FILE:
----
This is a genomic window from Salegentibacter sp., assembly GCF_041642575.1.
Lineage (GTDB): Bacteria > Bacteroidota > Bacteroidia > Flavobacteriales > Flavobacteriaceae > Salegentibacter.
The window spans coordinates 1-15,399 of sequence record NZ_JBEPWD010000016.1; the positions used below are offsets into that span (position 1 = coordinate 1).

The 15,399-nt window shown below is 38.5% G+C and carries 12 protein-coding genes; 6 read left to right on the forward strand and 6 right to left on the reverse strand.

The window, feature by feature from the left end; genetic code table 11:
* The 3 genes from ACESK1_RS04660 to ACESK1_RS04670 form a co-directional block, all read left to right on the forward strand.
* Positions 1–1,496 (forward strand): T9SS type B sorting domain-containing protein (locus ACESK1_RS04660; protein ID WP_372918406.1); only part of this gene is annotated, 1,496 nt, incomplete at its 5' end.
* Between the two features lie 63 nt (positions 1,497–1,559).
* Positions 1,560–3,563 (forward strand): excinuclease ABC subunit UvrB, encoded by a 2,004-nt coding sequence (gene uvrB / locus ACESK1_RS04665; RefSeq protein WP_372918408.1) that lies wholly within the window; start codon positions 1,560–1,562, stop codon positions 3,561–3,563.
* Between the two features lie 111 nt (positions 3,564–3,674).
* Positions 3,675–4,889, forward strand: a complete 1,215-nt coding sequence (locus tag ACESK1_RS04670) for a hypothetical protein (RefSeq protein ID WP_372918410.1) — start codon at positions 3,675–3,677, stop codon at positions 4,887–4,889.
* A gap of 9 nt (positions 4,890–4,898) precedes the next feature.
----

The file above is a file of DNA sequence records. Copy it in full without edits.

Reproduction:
This is a genomic window from Salegentibacter sp., assembly GCF_041642575.1.
Lineage (GTDB): Bacteria > Bacteroidota > Bacteroidia > Flavobacteriales > Flavobacteriaceae > Salegentibacter.
The window spans coordinates 1-15,399 of sequence record NZ_JBEPWD010000016.1; the positions used below are offsets into that span (position 1 = coordinate 1).

The 15,399-nt window shown below is 38.5% G+C and carries 12 protein-coding genes; 6 read left to right on the forward strand and 6 right to left on the reverse strand.

The window, feature by feature from the left end; genetic code table 11:
* The 3 genes from ACESK1_RS04660 to ACESK1_RS04670 form a co-directional block, all read left to right on the forward strand.
* Positions 1–1,496 (forward strand): T9SS type B sorting domain-containing protein (locus ACESK1_RS04660; protein ID WP_372918406.1); only part of this gene is annotated, 1,496 nt, incomplete at its 5' end.
* Between the two features lie 63 nt (positions 1,497–1,559).
* Positions 1,560–3,563 (forward strand): excinuclease ABC subunit UvrB, encoded by a 2,004-nt coding sequence (gene uvrB / locus ACESK1_RS04665; RefSeq protein WP_372918408.1) that lies wholly within the window; start codon positions 1,560–1,562, stop codon positions 3,561–3,563.
* Between the two features lie 111 nt (positions 3,564–3,674).
* Positions 3,675–4,889, forward strand: a complete 1,215-nt coding sequence (locus tag ACESK1_RS04670) for a hypothetical protein (RefSeq protein ID WP_372918410.1) — start codon at positions 3,675–3,677, stop codon at positions 4,887–4,889.
* A gap of 9 nt (positions 4,890–4,898) precedes the next feature.